Whether you’re looking at Alienware’s GeForce RTX 3080 or 3090, the heat sink, four 10mm copper heat pipes, rigid metal frame, and dual axial fans take up 2.5 slots of expansion space, leaving room in the Aurora chassis for an additional two-slot upgrade. The I/O bracket even sports the same trio of DisplayPort 1.4a connectors and single HDMI 2.1 output.

There’s one easy way to tell these two cards apart, though: the GeForce RTX 3090 has a pair of third generation NVLink connectors up top. The interface moves up to 112.5 GB/s between two GPUs. But you won’t see the technology used to accelerate gaming workloads. Rather, NVLink is aimed at AI and high-performance computing, where multiple graphics processors acting like one big accelerator scale really well.

Sadly, the days of roping two or three cards together in SLI are gone. And really that should tell you a lot about the type of customer NVIDIA designed GeForce RTX 3090 to serve. Yes, it is king of the hill. But at twice the price of GeForce RTX 3080, you pay dearly for every additional percentage point of performance.

NVIDIA’s GA102 rides again, this time with even more muscle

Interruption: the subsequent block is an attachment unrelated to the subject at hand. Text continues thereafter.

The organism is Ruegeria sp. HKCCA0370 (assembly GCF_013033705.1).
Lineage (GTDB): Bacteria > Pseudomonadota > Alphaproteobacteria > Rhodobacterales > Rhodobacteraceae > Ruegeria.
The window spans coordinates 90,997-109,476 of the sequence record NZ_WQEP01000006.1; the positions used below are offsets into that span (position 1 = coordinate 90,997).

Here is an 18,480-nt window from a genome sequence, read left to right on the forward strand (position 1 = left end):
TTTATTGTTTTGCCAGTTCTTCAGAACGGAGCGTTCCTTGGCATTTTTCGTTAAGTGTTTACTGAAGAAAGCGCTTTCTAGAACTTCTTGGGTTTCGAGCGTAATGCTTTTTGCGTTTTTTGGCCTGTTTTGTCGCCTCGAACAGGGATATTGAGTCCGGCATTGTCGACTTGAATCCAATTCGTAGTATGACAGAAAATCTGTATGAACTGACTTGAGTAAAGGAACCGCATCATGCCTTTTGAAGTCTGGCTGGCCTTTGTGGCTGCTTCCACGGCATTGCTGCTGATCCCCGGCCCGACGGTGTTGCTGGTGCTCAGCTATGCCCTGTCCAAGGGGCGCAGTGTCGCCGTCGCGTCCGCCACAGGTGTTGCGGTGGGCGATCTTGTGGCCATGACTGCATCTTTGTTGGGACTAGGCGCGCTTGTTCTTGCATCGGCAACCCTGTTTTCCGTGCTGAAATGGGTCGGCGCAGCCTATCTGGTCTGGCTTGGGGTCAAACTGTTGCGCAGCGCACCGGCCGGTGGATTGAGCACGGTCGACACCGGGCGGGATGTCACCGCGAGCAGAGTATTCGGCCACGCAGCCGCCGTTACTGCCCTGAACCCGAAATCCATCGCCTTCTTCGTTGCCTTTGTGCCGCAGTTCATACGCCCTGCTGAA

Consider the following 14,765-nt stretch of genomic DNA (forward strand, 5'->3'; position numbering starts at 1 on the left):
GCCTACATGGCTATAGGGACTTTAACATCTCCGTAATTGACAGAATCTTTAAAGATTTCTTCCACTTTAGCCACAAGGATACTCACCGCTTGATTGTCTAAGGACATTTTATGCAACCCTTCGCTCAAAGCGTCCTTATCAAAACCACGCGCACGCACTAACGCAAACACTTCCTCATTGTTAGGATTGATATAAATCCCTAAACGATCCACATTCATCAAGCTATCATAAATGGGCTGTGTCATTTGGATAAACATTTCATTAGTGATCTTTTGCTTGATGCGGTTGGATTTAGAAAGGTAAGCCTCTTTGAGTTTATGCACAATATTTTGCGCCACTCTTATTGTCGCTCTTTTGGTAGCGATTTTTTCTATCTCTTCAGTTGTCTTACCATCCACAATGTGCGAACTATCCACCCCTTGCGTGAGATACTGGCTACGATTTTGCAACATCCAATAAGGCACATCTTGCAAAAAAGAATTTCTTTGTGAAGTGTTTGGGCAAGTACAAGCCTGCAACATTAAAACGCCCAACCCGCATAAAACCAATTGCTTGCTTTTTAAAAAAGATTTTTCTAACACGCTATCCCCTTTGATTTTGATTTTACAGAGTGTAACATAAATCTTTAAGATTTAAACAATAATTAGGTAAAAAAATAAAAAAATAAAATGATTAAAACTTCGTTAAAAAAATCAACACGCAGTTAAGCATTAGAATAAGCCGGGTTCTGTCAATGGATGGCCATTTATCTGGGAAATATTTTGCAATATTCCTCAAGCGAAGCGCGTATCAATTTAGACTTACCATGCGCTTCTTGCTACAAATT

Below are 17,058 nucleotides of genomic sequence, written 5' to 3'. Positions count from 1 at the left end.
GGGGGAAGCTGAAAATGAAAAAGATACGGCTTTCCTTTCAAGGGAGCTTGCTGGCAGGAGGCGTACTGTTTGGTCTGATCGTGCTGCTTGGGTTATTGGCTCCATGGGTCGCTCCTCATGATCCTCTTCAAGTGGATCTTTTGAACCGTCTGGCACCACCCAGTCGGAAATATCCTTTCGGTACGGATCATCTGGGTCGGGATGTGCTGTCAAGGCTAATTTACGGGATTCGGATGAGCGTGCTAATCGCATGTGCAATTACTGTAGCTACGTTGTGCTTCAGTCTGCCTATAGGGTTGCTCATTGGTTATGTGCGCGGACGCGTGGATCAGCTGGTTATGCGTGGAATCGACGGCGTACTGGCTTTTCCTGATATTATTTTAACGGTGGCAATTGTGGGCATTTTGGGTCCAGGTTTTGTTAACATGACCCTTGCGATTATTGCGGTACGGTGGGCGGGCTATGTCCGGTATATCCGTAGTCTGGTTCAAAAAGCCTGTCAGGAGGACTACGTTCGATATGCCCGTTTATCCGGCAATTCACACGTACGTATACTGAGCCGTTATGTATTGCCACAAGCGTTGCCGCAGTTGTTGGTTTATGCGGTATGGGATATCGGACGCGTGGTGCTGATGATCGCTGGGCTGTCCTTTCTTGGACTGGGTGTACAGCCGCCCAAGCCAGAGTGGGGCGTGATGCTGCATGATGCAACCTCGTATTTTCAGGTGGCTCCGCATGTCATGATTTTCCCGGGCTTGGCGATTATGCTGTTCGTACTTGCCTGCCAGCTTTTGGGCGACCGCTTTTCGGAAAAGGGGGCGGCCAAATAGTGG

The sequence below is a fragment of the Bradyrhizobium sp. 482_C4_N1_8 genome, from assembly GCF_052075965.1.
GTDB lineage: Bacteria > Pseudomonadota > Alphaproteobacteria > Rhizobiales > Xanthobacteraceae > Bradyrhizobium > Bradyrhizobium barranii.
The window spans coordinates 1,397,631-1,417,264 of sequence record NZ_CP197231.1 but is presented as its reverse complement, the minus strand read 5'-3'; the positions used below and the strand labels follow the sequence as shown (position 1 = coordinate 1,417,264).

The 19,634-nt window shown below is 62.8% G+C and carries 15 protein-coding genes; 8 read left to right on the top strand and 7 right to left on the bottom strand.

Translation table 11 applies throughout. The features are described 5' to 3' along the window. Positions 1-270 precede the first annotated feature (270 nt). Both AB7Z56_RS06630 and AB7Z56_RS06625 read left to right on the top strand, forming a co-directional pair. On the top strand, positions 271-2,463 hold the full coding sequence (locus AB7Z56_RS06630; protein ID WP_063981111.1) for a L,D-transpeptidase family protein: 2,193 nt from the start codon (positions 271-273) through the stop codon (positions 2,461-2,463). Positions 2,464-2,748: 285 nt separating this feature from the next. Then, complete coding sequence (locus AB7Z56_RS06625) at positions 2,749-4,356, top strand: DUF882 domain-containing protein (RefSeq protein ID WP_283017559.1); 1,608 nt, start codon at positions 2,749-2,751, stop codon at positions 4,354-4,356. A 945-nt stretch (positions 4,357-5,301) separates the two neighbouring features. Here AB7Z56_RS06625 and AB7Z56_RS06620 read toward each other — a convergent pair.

The GeForce RTX 3090 plays host to NVIDIA’s GA102 processor, just like GeForce RTX 3080. But whereas the 3080 has lots of bits and pieces turned off to balance performance and yields (that is the number of viable GPUs cut from each wafer), GeForce RTX 3090 is nearly pristine.

A complete GA102 GPU is composed of seven Graphics Processing Clusters (GPCs)—the building blocks replicated over and over to create NVIDIA’s massively parallel graphics engine. Within each GPC, you’ll find six Texture Processing Clusters (TPCs). Every TPC contains two Streaming Multiprocessors (SMs) plus a fixed-function geometry unit.

The SM at the very lowest level of this Matryoshka doll contains 128 CUDA cores, four Tensor cores for accelerating artificial intelligence workloads, one RT core for speeding up ray tracing operations, texture units, cache, and so on.

Multiply all the way up and you get a maximum of 10,752 CUDA cores per GA102. GeForce RTX 3090 retains 10,496 of those cores, meaning 82 of the chip’s 84 original SMs are enabled. That’s a lot of active silicon in a GPU made up of 28.3 billion transistors. For comparison, GeForce RTX 3080 only has 68 SMs turned on, or 83% of the 3090’s resources.

In addition to all its compute elements, GA102 includes 12 memory controllers. They create a 384-bit pathway peppered with GDDR6X memory and a 6MB pool of L2 cache. Across the wide bus, 24GB of GDDR6X moves data at up to 936 GB/s.